Rear Window (1954)

Reminds me of my childhood suspicions of neighbors.

“I’m not much on rear window ethics.”

My friends and I sat in a tree. Steely expressions. Plastic guns. Walkie-talkies. We had just seen our neighbor commit a grisly murder.

Or was he simply feeding his dog? Darn. I was sure that he was wielding a large sword. And wasn’t that a gun he just lifted? Confound it. Look, look! He’s–oh. Nope.

No matter how many times we were proven wrong, my friends and I were always convinced that our neighbors were utterly diabolical. How heartbroken I was when we discovered that no killing had taken place at the house directly next to mine.

…Which doesn’t make a whole lot of sense, now that I think about it.

__________

I think it’s high time we watched a Hitchcock. He’s a cinematic genius, widely regarded as one of the very best Hollywood directors. We’ll be watching many of his masterpieces throughout the year, but I believe Rear Window is the best “beginner” Hitchcock film. It has everything that makes a good movie–and more.

For those of you who relate Hitch’s name with dark, sinister stories of immorality and brutal, indiscriminate killing…stop it. Granted, his films are of a mature nature (some more so than others). However, there is very little objectionable content, especially by today’s standards. Hitchcock’s films are all filled to the brim with wit, suspense, and they are always, always entertaining.

To tell you the truth, I wasn’t expecting much when I first popped the disc into my DVD player. I thought the film would be another marginal, run-of-the-mill 50s drama.

I do realize that I often attempt to dictate your thoughts. I also realize that I am not a woman; thus, my efforts to do so are in vain. However, if you are expecting this movie to be boring, STOP. I refuse to hear any more from you until you experience the film for yourself. Try it, and you might just be amazed.

As you may know, Rear Window stars two of my favorite screen personalities, Jimmy Stewart and Grace Kelly. Indeed, the two make a rather odd couple, but their acting is excellent nonetheless. Stewart is entirely believable. In this film, Jimmy Stewart is a human, not an actor. He has realistic delays, overlaps, and stammering in his dialogue; he doesn’t just read it off the page.

I suppose I should stop rambling soon, but I’m afraid I’ll have to drone on for a moment longer. Hang in there.

A thriller is meant to, of course, thrill. Sounds obvious, no? Well, it seems that nowadays, “thriller” is synonymous with “violence” and “sexual content”. Hitchcock, especially in Rear Window, displays his ability to keep you on the edge of your seat (I nearly fell off at one point) without resorting to either.

The events preceding the end are actually more climactic than the climax itself. I won’t reveal any more. Luckily for you, I won’t talk anymore, either.

Synopsis

After an assignment goes wrong, professional photographer L.B. Jefferies (Stewart) is confined to his New York apartment with a broken leg. He suffers from severe boredom, the only “excitement” being the visits of his nurse, Stella, and his socialite girlfriend, Lisa (Grace Kelly–who else?). To pass the time, he begins to look out of his large rear window, observing his neighbors. A string of suspicious events leads Jefferies to believe that one of his neighbors has murdered his wife. He enlists the help of Stella and Lisa to find evidence and prove the crime.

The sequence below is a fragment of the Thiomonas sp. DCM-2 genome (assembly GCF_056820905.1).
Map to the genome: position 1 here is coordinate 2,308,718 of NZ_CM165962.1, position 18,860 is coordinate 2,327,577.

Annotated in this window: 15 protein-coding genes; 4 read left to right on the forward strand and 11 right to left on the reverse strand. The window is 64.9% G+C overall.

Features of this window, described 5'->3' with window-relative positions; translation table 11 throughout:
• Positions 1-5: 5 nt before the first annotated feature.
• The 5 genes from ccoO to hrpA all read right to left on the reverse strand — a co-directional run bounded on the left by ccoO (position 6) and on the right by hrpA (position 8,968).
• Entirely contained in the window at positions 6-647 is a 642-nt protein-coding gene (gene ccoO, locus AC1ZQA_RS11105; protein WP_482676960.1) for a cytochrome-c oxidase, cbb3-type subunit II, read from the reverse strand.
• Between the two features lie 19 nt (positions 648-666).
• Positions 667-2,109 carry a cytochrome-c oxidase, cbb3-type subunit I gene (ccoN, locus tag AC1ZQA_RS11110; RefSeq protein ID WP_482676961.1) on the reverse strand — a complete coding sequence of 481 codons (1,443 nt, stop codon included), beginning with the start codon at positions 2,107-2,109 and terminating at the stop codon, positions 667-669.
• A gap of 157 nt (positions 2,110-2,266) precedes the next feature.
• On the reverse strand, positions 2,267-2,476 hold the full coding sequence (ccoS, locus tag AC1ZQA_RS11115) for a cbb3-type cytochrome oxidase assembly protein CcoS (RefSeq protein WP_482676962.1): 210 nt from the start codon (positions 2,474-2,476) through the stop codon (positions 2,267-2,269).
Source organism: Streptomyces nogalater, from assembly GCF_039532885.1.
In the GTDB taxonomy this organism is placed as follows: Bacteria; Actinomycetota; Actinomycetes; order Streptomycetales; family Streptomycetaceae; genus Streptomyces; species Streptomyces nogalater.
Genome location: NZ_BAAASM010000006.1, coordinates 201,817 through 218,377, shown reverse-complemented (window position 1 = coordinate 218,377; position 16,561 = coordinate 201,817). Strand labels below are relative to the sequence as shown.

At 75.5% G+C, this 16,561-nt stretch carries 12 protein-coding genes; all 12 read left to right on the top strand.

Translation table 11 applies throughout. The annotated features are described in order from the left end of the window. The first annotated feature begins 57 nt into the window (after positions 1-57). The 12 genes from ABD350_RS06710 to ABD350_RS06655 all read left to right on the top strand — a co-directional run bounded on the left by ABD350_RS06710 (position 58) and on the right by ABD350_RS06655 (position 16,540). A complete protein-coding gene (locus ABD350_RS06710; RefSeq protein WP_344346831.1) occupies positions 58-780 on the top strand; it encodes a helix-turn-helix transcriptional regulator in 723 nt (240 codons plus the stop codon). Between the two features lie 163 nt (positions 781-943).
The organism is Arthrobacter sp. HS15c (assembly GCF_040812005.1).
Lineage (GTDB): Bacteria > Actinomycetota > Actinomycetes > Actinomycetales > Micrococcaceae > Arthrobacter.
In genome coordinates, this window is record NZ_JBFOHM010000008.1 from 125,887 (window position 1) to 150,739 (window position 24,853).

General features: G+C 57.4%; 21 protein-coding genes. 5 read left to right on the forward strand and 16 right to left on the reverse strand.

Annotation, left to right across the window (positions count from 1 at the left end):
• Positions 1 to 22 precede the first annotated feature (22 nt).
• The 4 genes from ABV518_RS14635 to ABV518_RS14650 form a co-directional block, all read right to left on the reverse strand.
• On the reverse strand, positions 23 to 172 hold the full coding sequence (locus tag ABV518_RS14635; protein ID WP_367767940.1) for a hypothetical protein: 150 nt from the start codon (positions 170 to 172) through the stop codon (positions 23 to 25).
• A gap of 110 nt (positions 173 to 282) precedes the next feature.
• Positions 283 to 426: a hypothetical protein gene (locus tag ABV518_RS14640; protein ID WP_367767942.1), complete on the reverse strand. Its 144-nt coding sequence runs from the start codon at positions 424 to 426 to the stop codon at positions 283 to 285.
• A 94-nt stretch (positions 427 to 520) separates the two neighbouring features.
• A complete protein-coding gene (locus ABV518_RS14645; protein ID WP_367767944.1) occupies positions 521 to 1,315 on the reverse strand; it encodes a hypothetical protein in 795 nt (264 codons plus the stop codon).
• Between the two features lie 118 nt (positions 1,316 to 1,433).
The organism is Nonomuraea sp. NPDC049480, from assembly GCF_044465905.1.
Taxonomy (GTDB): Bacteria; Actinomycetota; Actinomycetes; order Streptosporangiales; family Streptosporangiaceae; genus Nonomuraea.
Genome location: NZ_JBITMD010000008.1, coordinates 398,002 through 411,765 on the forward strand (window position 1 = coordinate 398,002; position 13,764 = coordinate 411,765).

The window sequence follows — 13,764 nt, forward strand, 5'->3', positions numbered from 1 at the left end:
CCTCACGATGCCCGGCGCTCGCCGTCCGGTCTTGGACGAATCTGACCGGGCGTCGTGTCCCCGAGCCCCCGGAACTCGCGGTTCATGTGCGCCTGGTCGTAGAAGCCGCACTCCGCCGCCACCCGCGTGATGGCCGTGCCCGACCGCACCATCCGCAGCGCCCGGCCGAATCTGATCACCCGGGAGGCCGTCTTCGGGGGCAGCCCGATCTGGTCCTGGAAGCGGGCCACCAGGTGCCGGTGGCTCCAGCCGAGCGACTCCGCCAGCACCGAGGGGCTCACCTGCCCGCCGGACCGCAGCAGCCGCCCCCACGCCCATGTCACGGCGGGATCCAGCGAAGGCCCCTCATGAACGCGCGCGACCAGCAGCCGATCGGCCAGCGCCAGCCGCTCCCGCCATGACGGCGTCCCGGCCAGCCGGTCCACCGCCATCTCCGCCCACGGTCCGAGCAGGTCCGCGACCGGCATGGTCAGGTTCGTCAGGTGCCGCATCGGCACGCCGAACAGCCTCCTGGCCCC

Information

Directed by Alfred Hitchcock;

Written by Cornell Woolrich (short story on which it was based), and John Michael Hayes (screenplay);

Starring Jimmy Stewart as L.B. “Jeff” Jefferies, Grace Kelly as Lisa Carol Fremont, Thelma Ritter as Stella, Raymond Burr as Lars Thorwald, and Wendell Corey as Det. Lt. Thomas J. Doyle;

Produced by Alfred Hitchcock, and James C. Katz (1998 restoration);

Music by Franz Waxman.

Facts

The size of the set demanded excavation of the soundstage floor. Therefore, Jeff’s apartment was actually at street level.

At the time, the set was the largest indoor set built at Paramount.

At one time, during the filming, the lights were so hot they set off the soundstage sprinkler system.

While shooting, Hitchcock only worked in Jefferies’ apartment. The actors in the other apartments wore flesh-colored earpieces so Hitch could radio his directions to them.

During the month-long shoot, Georgine Darcy (Miss Torso) “lived” in her apartment all day, relaxing between takes as if it were her own.

Coincidentally, Raymond Burr (Lars Thorwald) went on to play Robert Ironside in the Ironside series. Ironside is a wheelchair-bound detective, a character not unlike Stewart’s in Rear Window.

What’s a more masculine phrase that I could use instead of “sneak peek”?

Next week I’ll be recommending the perfect film for St. Patty’s Day.

-luke

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3 CommentsLeave a comment

  1. Simply brilliant. You’re right; its no typical film of that time period. It has a quality that will always make it an engaging picture.

  2. […] generations of viewers. Here was a man who constructed classy suspense. Check out my reviews of Rear Window (1954) and Psycho (1960). I promise to have many more Hitchcock reviews […]

  3. […] (made expressly for the film) in Tati’s PlayTime (1967) and the apartment complex in Rear Window (1954). As if this movie marvel wasn’t enough, Hulot’s own apartment building is one of the […]


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